The Thai Ministry of Natural Resources and the Environment announced the decision after loud public dissatisfaction with recent data on how global waste pollutes the country. E-waste containing potentially harmful elements – lead or cadmium – gets imported from around the globe, including from developed countries such as the USA, EU, Japan, Hong Kong and Singapore.
"We need to prioritise a good environment and the health of our citizens over industrial development," Minister General Surasak Kanchanarat told the newspaper, The Nation.
A prohibition of toxic plastics was one of the requirements sent by Ecological Alert and Recovery – Thailand (EARTH) in a plea to Thailand’s Prime Minister, Prayut Chan-ocha. Additionally, the NGO called for the removal of zoning exemptions for electronic waste recycling and initiating an investigation into suspicious import permits.
“To achieve these goals, we must address the crisis of waste imports and the waste recycling industry more effectively. The Thai government needs to make quick adjustments to our national laws to protect its citizens and borders before our country is inundated with unwanted waste,” stated EARTH’s Director, Penchom Saetang, as he concluded the appeal.
Thailand also plans to ban all plastic waste imports in the next two years. "We need to ensure that domestic and plastic waste is used by the recycling industry first, before we import these materials from other countries," Surasak added.
“The work of the EARTH organisation was essential to the Government’s decision,” states Jitka Straková, the coordinator of the project on chemical safety in Thailand from the Czech NGO Arnika. “E-waste contains a mixture of toxic chemicals including heavy metals and brominated flame retardants which have been proven to be harmful to human health. The recent massive importation of potentially toxic waste threatens the Thai environment and people's’ lives deeply,” she explains.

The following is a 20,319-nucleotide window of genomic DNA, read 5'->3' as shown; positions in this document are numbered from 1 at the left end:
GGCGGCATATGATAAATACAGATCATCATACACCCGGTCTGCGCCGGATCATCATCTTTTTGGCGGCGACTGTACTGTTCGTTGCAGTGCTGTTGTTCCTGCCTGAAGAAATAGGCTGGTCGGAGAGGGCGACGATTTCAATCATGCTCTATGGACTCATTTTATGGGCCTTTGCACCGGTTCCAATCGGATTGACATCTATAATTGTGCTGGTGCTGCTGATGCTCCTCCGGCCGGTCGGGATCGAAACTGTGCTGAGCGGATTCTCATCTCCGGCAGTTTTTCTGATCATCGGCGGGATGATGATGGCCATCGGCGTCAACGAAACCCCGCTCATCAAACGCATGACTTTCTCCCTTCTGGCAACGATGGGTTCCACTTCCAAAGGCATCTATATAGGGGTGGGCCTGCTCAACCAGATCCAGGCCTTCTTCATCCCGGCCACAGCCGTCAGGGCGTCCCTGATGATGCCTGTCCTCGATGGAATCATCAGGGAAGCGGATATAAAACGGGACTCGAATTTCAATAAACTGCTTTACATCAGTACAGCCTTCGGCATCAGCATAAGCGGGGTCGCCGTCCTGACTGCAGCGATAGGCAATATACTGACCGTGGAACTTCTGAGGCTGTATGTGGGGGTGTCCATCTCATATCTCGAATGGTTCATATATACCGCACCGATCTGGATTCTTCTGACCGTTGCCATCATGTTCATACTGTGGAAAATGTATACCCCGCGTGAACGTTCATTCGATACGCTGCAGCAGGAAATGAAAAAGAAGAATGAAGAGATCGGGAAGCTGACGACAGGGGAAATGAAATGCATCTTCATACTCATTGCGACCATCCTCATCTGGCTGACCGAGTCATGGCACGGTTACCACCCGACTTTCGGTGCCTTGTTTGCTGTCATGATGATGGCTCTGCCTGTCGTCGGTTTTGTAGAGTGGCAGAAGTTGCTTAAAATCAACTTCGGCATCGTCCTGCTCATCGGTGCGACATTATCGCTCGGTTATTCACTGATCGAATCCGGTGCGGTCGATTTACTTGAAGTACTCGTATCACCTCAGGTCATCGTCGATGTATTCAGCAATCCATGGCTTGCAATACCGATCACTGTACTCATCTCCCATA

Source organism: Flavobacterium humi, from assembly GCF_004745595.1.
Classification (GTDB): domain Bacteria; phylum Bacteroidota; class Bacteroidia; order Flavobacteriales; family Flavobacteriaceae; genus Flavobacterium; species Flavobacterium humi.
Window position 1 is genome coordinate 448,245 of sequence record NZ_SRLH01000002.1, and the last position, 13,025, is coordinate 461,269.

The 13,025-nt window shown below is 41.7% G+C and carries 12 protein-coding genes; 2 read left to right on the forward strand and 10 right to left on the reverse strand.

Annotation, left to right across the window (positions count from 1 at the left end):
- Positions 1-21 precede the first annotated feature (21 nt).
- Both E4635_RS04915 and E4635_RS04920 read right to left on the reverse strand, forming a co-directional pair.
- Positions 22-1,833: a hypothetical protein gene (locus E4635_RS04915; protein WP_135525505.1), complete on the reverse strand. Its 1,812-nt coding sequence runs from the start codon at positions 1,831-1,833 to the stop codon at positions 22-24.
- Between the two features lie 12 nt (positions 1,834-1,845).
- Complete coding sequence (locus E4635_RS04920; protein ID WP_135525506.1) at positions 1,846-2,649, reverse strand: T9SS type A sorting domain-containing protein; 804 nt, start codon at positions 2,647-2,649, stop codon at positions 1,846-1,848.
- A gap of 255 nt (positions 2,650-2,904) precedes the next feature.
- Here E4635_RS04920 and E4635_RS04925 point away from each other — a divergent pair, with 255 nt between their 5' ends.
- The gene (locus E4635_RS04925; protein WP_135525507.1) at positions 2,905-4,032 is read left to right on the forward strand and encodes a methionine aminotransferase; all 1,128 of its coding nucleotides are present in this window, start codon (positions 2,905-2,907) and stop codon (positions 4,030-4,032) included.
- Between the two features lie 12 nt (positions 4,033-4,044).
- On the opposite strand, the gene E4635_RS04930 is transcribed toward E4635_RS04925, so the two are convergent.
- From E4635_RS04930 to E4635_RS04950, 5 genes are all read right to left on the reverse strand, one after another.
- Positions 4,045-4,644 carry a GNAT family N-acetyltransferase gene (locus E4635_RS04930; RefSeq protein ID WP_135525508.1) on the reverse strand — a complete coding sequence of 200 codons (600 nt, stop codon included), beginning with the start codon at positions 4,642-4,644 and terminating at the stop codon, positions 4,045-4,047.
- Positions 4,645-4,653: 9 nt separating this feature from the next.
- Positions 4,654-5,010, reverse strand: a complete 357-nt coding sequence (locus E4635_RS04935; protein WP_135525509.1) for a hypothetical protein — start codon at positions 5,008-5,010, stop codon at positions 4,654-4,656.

In Thailand, environmentally sound technologies for treating the chemicals from e-waste are not available.
The game changed after the decision of the world's biggest waste importer. In 2017, China refused to accept 24 types of foreign waste any longer, with more to follow1. Since then, the rest of Southeast Asia has been facing the menace of becoming the world’s new dumping site. Thailand's ban comes weeks after its regional neighbour Vietnam announced substantial restrictions on waste imports.
Most of the e-waste is imported to Thailand illegally with false customs labels. However, large amounts also get shipped lawfully as the result of the waste management policy of developed countries.
According to experts, the governments of the developed countries face a crucial challenge. "The question is what position the countries from the global North, and the European Union in particular, will take on plastics, whether they will reinforce recycling on their own territory and abolish recycling exceptions and the production of new plastics. The second option is that the problem of toxic plastic will only be shifted to Africa, where the consequences of unsound waste treatment are likely to be even worse," is how Arnika’s expert on toxic substances and recycling, Karolína Brabcová, comments on possible future developments.
1 “Chinese government identifies 16 materials to be banned by the end of 2018, another 16 at the end of 2019.” – China announces import ban on an additional 32 scrap materials (RecyclingToday)
Thailand to ban e-waste, plastic imports (Insidewaste.com.au)
Thailand closes its doors on e-waste imports (The Sydney Morning Herald)
Govt to ban import of electronic, plastic wastes (The Nation)
This article was prepared and published as a part of the project “Increasing Transparency in Industrial Pollution Management through Citizen Science” funded by the European Union (EU) and co-funded by the Ministry of Foreign Affairs of the Czech Republic within the Framework of the Transition Promotion Programme – a financial assistance programme supporting democracy and human rights using the Czech Republic’s experience with social transition and democratization.